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Swimming the Echo by Brian L. Tucker

Swimming the Echo

by Brian L. Tucker

Giveaway ends September 20, 2017.

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26th of August

Proud of Chattanooga


Evening shot of the Walnut Street Bridge & Southern Bell River Boat on the Tennessee River in downtown Chattanooga.

Just weeks after Muhammad Youssef Abdulazeez opened fire on a recruiting center–and then, a U.S. Navy Reserve center–in Chattanooga, Tennessee, the town rallied around those families hurting in the aftermath.

On Saturday, August 15th, over 150 Departments of the Navy, plus Chattanooga city officials (& members) came together to host an event for thousands inside UTC’s McKenzie Arena.

Vice President Joe Biden, in attendance, said, “The day will come when this memory brings a smile to your lips, before it brings a tear to your eye,” to families of the fallen.

Lieutenant Commander Timothy White, who witnessed the tragic shootings, added, “They were warriors. They would want us to do our duty with more tenacity and undaunted courage.”

And, U.S. Secretary of the Navy, Ray Mabus encouraged, “Ordinary people, facing extraordinary circumstances. An ordinary Thursday became a day of extraordinary horror, but also extraordinary heroism.”

Chattanooga rallied. The prayers were heard, and hearts were uplifted. The tragedy still looms, as I see the memorial items along Amnicola Highway driving to work each day. But, the reminder of unity is here as well.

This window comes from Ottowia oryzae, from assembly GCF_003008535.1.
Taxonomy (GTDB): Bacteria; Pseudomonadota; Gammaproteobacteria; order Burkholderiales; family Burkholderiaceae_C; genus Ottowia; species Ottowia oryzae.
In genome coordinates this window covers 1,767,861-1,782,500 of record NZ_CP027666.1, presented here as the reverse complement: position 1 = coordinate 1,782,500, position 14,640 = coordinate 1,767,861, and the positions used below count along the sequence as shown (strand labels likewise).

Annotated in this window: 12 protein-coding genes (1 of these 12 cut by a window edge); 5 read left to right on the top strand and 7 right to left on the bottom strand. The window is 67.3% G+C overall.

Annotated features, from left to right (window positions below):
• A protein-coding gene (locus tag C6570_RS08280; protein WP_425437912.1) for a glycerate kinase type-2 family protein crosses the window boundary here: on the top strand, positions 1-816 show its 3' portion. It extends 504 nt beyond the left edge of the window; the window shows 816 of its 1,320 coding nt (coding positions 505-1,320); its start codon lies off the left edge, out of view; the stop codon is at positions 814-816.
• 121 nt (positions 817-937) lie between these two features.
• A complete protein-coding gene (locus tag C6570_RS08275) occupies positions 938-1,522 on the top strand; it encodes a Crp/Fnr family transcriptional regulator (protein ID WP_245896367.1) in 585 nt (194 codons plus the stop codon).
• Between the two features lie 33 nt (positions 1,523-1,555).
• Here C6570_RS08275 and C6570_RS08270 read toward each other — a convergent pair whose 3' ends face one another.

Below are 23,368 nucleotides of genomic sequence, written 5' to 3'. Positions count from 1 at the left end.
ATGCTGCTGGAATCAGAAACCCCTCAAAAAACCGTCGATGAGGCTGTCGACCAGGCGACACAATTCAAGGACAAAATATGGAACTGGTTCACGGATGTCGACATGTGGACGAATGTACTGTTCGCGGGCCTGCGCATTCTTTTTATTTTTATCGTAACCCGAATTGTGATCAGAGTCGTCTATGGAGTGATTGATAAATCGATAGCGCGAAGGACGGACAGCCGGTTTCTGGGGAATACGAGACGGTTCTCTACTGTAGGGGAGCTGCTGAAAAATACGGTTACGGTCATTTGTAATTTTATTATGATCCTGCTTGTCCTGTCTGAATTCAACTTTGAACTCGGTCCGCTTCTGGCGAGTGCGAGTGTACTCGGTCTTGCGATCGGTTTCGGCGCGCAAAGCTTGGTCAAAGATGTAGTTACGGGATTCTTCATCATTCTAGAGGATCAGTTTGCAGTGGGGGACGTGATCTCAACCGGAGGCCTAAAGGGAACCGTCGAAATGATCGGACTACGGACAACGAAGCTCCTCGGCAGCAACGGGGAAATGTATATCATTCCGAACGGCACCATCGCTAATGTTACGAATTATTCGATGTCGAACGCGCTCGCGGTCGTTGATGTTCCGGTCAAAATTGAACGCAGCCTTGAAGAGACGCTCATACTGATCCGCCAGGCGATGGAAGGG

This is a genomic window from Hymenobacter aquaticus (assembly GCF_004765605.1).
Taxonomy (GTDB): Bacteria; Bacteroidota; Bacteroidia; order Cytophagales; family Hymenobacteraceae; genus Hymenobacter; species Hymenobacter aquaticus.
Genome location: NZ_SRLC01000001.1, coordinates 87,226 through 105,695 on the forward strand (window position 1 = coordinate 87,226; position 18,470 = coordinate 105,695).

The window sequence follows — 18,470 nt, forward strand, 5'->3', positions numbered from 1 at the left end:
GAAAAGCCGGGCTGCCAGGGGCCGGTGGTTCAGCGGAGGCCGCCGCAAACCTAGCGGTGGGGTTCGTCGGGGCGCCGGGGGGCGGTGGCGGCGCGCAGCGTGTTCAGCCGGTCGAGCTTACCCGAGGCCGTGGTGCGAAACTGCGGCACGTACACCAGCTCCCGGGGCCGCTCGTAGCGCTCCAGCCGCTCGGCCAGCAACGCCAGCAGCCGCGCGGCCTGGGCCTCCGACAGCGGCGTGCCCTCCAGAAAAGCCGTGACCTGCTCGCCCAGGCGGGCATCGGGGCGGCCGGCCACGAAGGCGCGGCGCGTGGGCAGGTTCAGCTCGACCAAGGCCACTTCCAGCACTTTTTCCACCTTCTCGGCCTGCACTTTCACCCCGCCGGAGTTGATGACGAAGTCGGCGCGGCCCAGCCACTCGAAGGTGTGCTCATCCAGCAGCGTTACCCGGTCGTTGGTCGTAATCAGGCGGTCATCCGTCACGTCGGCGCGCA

Even in tragedy, God moves.

Mohammad Youssuf Abdulazeez opened fire at a Naval reserve station in Chattanooga, Tennessee on Thursday, July 16, killing 4 Marines and one sailor, injuring two others.

Chattanooga, often proclaimed as the center of the “Bible belt,” has reacted properly–with love rather than hate. Sure, it alarmed many that Muhammad would resort to violence, because they only saw the good in him previously, as a Chattanoogan.

And the forgiveness is refreshing, because often our first reaction is to crucify.

Others I’ve met (outside of Chattanooga) have reacted as well to this city’s response. One gentleman asked me, “How’s Chattanooga doing since the shooting? I’ve been watching the news, and it seems like such a strong town. My prayers are with you.”

He saw the efforts of city officials and pastors on the news. The town didn’t riot. It regrouped. Prayed for its fallen. Even for the family of the shooter.

The five people who lost their lives on July 16, 2015 have left a model to follow for sure.

chattanooga-shooting-victims

Just like James 2:20 cautions, their lives embodied the importance of faith with deeds.

Living it 24/7 ( and not fearing the unknown) is so so powerful a message.

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